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To break the law or not? How Orthodox Jews are increasingly divided over brazen breaches of lockdown regulations

There has been widespread coverage of large gatherings of Orthodox Jews during lockdown, an indication of the community’s determination to try to carry on as normal, despite Covid. But not everyone agrees with the rule-breaking.

One of the most contentious debates throughout the pandemic has been what is and isn’t worth flouting quarantine rules for. And, arguably, nowhere is this a more heated issue than in the Orthodox Jewish community. 

All over the world, many Orthodox Jews have continued hosting large gatherings to celebrate weddings or observe religious holidays, regardless of the local lockdown regulations.

The issue sparked national debate in the UK in January, when reports emerged of a wedding attended by more than 150 at an ultra-Orthodox school in the predominantly Jewish area of Stamford Hill, north London.

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There were then allegations of wedding organisers asking for cash donations of up to £10,000 in advance to cover potential fines if Stamford Hill events were raided by police.

And in recent days, a senior rabbi has demanded an end to the weddings in London, where Covid rates in the local Orthodox Jewish community are among the worst in the world. “Weddings should not go on in these circumstances,” said Rabbi Herschel Gluck.

“Weddings are very central in Judaism. In the Torah, the first commandment is ‘be fruitful and multiply’. It goes to the very core of the Jewish experience. Therefore, there is a great need and a great urge to have weddings – but we need to put the brakes on.”

However, in New York City, where I live, a judge had to block a ruling that would limit religious gatherings to 25 percent capacity – while other types of gatherings were allowed to operate at 50 percent – noting that religious activities should not be treated as less significant than secular ones. 

Indeed, it might strike one as a little hypocritical to say that it is worth flouting quarantine rules to go to a Black Lives Matters protest – as many social media users would – but not Sukkot. Who is to say? You are, to make the obvious joke, not God. 

The argument that it’s selfish because you might get other people sick isn’t really as applicable when you’re talking about an intensely insular community. And the argument has increasingly less sway now that there’s a vaccine and people are being encouraged to individually determine which risks to take or not take depending on their personal circumstances.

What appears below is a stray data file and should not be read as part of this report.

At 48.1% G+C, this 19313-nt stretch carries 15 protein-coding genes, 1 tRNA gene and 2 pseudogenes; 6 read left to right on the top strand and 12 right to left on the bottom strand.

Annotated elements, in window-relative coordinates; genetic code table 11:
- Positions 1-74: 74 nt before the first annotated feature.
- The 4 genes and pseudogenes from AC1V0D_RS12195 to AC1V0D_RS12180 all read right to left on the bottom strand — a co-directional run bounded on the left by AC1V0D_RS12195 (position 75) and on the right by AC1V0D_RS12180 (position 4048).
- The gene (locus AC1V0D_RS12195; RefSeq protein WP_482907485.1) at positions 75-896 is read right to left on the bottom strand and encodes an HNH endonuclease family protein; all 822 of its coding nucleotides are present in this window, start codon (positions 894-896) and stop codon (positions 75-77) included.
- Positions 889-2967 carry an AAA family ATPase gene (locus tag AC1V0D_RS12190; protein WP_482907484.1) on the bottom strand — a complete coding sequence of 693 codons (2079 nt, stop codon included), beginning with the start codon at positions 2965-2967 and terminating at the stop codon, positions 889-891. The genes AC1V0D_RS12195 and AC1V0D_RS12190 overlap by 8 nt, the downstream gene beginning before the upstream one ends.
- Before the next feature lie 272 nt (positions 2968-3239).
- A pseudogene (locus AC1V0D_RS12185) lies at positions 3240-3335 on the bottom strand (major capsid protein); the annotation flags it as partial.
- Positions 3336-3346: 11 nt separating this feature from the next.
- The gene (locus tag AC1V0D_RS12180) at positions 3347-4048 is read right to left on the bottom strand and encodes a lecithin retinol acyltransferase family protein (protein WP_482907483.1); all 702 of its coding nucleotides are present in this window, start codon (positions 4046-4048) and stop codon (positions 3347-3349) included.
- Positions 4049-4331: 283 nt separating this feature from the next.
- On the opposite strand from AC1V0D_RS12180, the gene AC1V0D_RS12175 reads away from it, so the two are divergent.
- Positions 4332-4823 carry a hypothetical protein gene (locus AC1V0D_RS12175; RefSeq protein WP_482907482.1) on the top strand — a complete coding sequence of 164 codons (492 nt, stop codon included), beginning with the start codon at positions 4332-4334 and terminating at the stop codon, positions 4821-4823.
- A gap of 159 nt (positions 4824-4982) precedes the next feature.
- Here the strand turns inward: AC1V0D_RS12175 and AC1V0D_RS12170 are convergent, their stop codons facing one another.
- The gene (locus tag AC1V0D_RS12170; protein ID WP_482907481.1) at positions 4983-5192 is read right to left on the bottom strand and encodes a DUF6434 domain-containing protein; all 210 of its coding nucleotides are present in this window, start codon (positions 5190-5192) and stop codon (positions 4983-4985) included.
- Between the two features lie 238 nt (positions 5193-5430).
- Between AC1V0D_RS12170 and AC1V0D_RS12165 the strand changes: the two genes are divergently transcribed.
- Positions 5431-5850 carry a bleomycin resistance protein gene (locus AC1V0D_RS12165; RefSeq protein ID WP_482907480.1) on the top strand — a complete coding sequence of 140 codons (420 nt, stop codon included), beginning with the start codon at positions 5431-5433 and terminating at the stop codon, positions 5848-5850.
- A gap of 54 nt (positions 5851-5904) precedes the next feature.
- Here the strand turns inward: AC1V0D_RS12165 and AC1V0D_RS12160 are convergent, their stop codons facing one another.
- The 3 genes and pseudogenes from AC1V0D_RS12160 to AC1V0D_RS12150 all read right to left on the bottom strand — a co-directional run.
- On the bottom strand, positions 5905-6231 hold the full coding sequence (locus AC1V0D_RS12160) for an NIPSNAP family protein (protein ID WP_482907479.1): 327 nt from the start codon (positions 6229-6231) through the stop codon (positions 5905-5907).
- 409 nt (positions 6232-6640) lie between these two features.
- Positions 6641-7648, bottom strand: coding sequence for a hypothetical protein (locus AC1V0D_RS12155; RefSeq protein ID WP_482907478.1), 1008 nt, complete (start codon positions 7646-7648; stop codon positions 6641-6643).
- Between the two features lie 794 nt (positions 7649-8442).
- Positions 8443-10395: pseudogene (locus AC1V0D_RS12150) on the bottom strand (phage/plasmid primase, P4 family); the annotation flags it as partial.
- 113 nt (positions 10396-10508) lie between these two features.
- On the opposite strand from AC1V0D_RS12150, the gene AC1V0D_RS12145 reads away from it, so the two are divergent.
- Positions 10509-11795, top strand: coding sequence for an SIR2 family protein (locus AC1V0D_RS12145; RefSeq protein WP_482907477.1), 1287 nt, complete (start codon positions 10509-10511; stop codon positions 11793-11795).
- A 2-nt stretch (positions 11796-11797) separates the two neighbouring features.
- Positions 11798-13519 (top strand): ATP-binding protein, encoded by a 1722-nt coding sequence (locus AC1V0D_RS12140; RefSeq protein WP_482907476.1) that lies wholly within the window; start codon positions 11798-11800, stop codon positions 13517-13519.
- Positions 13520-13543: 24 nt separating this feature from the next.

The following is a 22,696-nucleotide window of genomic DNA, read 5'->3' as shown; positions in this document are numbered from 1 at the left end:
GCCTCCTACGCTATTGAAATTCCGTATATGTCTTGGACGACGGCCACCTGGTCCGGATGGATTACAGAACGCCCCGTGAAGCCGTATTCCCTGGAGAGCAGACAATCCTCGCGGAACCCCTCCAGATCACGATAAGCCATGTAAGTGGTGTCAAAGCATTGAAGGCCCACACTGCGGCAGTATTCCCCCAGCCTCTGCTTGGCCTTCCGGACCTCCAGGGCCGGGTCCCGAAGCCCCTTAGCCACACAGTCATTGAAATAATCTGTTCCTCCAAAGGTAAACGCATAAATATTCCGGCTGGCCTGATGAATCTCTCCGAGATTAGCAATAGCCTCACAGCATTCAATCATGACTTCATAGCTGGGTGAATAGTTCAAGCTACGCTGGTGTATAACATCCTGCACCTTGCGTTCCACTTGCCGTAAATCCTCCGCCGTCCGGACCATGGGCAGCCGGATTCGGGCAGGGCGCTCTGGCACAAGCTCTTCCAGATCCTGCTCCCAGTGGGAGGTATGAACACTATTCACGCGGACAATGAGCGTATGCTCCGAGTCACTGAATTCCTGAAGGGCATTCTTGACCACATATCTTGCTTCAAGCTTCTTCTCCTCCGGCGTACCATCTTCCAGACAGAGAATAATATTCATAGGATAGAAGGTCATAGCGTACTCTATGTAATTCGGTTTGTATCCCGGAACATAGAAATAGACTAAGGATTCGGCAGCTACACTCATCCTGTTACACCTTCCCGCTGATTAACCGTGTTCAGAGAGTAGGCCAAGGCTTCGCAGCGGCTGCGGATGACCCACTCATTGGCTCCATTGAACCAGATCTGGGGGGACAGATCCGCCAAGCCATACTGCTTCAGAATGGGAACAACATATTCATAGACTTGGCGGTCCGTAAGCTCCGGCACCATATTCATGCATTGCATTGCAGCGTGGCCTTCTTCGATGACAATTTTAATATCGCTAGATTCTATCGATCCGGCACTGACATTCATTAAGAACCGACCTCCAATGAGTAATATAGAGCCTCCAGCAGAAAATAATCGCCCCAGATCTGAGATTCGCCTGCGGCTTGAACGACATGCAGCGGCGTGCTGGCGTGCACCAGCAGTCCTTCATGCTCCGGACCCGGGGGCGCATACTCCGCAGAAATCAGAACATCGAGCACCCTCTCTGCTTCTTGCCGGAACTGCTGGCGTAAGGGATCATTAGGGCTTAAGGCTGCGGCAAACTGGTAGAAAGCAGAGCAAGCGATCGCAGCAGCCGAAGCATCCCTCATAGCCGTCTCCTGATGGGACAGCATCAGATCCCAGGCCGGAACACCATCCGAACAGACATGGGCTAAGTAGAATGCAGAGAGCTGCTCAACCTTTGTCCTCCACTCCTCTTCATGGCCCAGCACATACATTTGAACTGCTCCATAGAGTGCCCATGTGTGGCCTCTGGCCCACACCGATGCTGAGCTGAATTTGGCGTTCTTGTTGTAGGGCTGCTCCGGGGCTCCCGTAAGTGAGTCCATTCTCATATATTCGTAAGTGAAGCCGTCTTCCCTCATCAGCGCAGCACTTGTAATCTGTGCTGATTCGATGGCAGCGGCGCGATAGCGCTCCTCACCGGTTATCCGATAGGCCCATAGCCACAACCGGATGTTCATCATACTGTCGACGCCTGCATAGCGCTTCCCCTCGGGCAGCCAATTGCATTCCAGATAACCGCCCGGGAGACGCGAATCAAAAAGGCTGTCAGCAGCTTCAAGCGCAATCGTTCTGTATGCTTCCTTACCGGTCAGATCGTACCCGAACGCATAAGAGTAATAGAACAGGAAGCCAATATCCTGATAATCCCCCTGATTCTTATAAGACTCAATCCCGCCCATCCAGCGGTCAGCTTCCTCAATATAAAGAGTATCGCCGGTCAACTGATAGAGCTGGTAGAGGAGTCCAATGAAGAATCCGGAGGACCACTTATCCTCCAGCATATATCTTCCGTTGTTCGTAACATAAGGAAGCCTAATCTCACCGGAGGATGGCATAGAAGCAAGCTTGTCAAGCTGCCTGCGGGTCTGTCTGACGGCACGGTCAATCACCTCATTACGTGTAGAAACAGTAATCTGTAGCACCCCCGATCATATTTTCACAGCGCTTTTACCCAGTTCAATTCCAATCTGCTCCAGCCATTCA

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While I am not Orthodox Jewish, I do respect people who might perhaps believe that spending time with your loved ones while you are alive is more important than worrying that you might die. 

But there are those that understandably disagree. Some have broken from the Orthodox faith entirely over this issue, while others, like Orthodox Jewish journalist Avital Chizhik-Goldschmidt, 29, believe that the pandemic should be treated as an exception to the rules of her faith. 

“In terms of the legal ethos of Jewish law, it’s actually rather problematic,” she said. “Judaism is all about calculating risks and mitigating them – with preservation of human life of utmost importance. It’s throughout legal texts of the last few centuries, in previous pandemics. 

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“What has happened, I think, in a post-Holocaust world is that we have really glorified martyrdom, even if self-inflicted – so people are sort of like ‘Well if I die for going to synagogue, it was for a holy reason.’”

While it is certainly a more fatalistic approach than the “survival-of-the-fittest” argument espoused by many Donald Trump supporters, it can still be viewed as selfish if you want to be part of a civic society. 

“I think people have rights until it becomes potentially dangerous to others – speed limits and school vaccination requirements are examples of that,” she continued. 

And while it is important to preserve the traditions of the past, there are circumstances that simply force a community to modernize – at least temporarily. 

“Orthodoxy is built all around large communal gatherings. Once you take that away, the whole system begins to falter. It’s a beautiful and notable and radical thing in general, in the 21st century. But in times of a pandemic, it’s certainly an Achilles heel.”

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